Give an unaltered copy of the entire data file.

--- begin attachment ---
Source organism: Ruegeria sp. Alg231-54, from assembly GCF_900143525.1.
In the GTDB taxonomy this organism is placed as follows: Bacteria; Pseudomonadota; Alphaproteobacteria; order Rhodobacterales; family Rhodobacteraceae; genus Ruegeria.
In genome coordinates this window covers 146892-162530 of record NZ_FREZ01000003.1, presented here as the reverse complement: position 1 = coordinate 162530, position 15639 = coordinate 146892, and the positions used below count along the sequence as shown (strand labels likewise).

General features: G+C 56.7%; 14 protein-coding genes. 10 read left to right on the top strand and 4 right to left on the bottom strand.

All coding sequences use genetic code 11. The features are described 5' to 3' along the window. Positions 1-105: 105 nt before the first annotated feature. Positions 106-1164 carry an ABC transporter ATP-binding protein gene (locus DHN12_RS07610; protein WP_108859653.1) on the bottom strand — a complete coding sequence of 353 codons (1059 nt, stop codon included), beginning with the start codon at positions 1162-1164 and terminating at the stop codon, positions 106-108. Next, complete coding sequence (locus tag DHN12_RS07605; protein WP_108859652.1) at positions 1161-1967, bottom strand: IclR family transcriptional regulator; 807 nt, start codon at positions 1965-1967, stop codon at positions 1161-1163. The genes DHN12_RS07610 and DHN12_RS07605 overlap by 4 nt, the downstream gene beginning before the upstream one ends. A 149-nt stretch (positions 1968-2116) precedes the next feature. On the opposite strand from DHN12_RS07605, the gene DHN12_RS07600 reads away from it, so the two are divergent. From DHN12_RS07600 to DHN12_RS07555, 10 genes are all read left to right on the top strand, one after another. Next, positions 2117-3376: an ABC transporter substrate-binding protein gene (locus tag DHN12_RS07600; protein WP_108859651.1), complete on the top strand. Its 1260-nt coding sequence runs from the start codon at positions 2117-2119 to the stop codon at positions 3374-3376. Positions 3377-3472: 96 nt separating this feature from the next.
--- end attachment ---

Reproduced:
Source organism: Ruegeria sp. Alg231-54, from assembly GCF_900143525.1.
In the GTDB taxonomy this organism is placed as follows: Bacteria; Pseudomonadota; Alphaproteobacteria; order Rhodobacterales; family Rhodobacteraceae; genus Ruegeria.
In genome coordinates this window covers 146892-162530 of record NZ_FREZ01000003.1, presented here as the reverse complement: position 1 = coordinate 162530, position 15639 = coordinate 146892, and the positions used below count along the sequence as shown (strand labels likewise).

General features: G+C 56.7%; 14 protein-coding genes. 10 read left to right on the top strand and 4 right to left on the bottom strand.

All coding sequences use genetic code 11. The features are described 5' to 3' along the window. Positions 1-105: 105 nt before the first annotated feature. Positions 106-1164 carry an ABC transporter ATP-binding protein gene (locus DHN12_RS07610; protein WP_108859653.1) on the bottom strand — a complete coding sequence of 353 codons (1059 nt, stop codon included), beginning with the start codon at positions 1162-1164 and terminating at the stop codon, positions 106-108. Next, complete coding sequence (locus tag DHN12_RS07605; protein WP_108859652.1) at positions 1161-1967, bottom strand: IclR family transcriptional regulator; 807 nt, start codon at positions 1965-1967, stop codon at positions 1161-1163. The genes DHN12_RS07610 and DHN12_RS07605 overlap by 4 nt, the downstream gene beginning before the upstream one ends. A 149-nt stretch (positions 1968-2116) precedes the next feature. On the opposite strand from DHN12_RS07605, the gene DHN12_RS07600 reads away from it, so the two are divergent. From DHN12_RS07600 to DHN12_RS07555, 10 genes are all read left to right on the top strand, one after another. Next, positions 2117-3376: an ABC transporter substrate-binding protein gene (locus tag DHN12_RS07600; protein WP_108859651.1), complete on the top strand. Its 1260-nt coding sequence runs from the start codon at positions 2117-2119 to the stop codon at positions 3374-3376. Positions 3377-3472: 96 nt separating this feature from the next.